Transparency News, 10/30/20


 October 30, 2020
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state & local news stories
Another member of the Tribe community has penned a letter on Wednesday to William & Mary administration following the university’s decision to cut varsity sports programs. David Hildebrand, W&M alum, member of the Save Tribe Swimming movement and former Tribe swimmer, wrote a proposal about the future of the athletics department: William & Mary Athletics: Returning to the College’s Core Values ––A Proposal. Hildebrand and the Save Tribe Swimming community is currently pursuing a Freedom of Information Act request with the university for all correspondence between W&M President Katherine Rowe and former Athletics Director Samantha Huge related to the 2025 Tribe Strategic Plan and the sports cuts from 2018-2020. Lillian Stevens, FOIA officers for W&M, originally quoted them for $1,500-$2,500 for the requests, Hildebrand said.After going back and forth for weeks with Stevens asking them to narrow down their request to save her time and save them money. Save Tribe Swimming did not agree to tailor their request further.

In partnership with James Madison University, and with funding from local supporters who include William Dietel and Jennifer Manly, the Piedmont Environmental Council has completed the digitization of thousands of legal documents related to the Commonwealth’s 1930s-era condemnation of private lands in Rappahannock County for the creation of Shenandoah National Park.  The digitization project has made all of the deed book records, court proceedings and individual case files for Rappahannock County properties that are now part of Shenandoah National Park publicly accessible and searchable for the first time. The online database is hosted by James Madison University (JMU) and accessible from the Piedmont Environmental Council’s webpage on the project:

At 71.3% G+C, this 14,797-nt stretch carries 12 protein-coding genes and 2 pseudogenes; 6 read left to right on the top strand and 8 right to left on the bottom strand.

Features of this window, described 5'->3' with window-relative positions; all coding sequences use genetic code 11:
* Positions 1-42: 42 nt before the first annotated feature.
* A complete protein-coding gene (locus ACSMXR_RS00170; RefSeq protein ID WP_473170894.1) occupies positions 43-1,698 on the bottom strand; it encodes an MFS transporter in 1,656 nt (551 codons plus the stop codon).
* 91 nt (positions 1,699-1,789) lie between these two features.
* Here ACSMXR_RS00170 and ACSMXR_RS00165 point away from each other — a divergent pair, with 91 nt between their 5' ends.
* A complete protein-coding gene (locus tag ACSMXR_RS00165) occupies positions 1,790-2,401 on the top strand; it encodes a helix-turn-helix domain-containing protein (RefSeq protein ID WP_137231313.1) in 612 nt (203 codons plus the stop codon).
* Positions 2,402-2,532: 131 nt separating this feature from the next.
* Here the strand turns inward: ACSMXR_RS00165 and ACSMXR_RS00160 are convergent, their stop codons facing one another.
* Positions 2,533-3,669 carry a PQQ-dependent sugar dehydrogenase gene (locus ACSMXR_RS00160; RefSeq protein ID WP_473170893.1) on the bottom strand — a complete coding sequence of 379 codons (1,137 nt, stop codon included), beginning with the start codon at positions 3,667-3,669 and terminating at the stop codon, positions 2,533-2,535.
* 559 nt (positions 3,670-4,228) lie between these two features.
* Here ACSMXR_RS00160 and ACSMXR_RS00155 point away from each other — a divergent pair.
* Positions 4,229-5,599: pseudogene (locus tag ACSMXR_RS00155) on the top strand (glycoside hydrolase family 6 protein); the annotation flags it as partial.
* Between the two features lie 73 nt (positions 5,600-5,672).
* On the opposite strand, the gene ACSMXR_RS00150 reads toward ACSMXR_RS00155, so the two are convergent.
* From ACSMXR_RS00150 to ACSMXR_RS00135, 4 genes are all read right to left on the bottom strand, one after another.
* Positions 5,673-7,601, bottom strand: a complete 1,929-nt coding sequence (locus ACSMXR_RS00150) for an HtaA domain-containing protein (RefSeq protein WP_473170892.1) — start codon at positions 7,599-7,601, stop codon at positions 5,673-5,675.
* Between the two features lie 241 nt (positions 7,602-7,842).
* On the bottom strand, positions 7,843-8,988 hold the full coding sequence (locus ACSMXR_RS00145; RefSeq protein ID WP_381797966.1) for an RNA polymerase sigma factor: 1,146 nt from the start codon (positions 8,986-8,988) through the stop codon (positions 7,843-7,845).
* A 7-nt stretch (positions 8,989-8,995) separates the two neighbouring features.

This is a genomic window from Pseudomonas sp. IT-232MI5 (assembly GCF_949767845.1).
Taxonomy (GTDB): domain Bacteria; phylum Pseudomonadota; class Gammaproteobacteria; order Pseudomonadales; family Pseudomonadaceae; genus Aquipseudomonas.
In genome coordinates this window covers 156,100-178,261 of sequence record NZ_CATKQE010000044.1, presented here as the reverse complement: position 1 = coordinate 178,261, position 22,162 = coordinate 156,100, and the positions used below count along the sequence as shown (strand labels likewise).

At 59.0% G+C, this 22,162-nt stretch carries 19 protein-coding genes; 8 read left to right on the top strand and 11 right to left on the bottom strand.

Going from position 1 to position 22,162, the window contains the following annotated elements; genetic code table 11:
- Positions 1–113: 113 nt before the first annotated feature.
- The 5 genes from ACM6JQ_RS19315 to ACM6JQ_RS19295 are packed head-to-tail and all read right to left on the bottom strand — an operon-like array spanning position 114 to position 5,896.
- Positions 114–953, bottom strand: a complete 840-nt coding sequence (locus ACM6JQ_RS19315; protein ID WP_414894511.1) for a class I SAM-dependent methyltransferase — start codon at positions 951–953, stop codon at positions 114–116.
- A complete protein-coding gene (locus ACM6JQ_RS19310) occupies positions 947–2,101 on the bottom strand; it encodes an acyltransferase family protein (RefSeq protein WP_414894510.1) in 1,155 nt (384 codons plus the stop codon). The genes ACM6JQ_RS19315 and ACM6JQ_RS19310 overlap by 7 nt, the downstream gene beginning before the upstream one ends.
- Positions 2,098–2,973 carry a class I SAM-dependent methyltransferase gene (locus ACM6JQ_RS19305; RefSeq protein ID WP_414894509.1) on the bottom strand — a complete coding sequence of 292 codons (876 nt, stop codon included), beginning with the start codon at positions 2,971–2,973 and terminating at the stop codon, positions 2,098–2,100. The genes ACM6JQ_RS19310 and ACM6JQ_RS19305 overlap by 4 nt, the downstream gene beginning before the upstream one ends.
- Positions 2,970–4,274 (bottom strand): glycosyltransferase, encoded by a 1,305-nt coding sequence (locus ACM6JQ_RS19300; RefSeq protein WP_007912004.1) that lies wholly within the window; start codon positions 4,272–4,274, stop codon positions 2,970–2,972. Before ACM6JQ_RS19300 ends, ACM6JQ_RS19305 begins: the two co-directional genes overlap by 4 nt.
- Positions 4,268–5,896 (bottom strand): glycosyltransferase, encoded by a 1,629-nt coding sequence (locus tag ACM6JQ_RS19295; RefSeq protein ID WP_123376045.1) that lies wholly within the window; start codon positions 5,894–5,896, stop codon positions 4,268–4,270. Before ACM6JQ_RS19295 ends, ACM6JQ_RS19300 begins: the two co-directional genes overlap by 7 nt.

Rappahannock News

Tensions were high during Tuesday’s meeting of the Mathews County Board of Supervisors, as one supervisor questioned the validity of the meeting and ended up walking out, along with a second supervisor. The meeting was held both electronically and in person, with chairman Amy Dubois, vice chair Mike Rowe and supervisor Melissa Mason joining electronically from their homes in a livestream that was projected on a screen above the dais. Supervisors Paul Hudgins and Jackie Ingram were physically present and seated at the dais, along with County Attorney Andrea Erard. Dubois opened the meeting by attempting to read guidelines for public participation, but Hudgins interrupted her, arguing that the meeting wasn’t legal because only two supervisors were physically present.
Gloucester-Mathews Gazette-Journal

The Suffolk Police Department is scheduled for an on-site assessment from the Commission on Accreditation for Law Enforcement Agencies (CALEA) in November, and part of the certification process includes feedback from the community. Agency employees and members of the community are invited to offer comments at the public information session on Monday, Nov. 9, from 1 p.m. to 3 p.m. The session will be conducted in the City Council Chamber at City Hall located at 442 West Washington Street. Suffolk City Hall will be accessible to the public for this limited purpose only.
stories from around the country

Philadelphia, still on edge following days of protests and unrest that engulfed the city in response to the police killing of a 27-year-old Black man, Walter Wallace Jr., experienced a relatively quiet night Wednesday. Police Commissioner Danielle Outlaw vowed on Wednesday that the department would release "in the near future" 911 tapes and body camera footage worn by the officers involved with the killing. While she did not provide a timeline, Outlaw said the materials would be made public after meeting with members of the Wallace family "to ensure they get an opportunity to view the materials first." If and when the release happens, it will be an extraordinary and rare step for the Philadelphia Police Department to take.

editorials & columns
While all eyes were on the U.S. Supreme Court and hearings preceding the confirmation of Justice Amy Coney Barrett, the Virginia Supreme Court was expanding the reach of the surveillance state in the commonwealth. By allowing law enforcement agencies to collect, compile and indefinitely retain information culled from automated license plate readers — identifying data that would allow police to track citizens without cause — the state Supreme Court has erred in a way that demands legislative remedy.
The Virginian-Pilot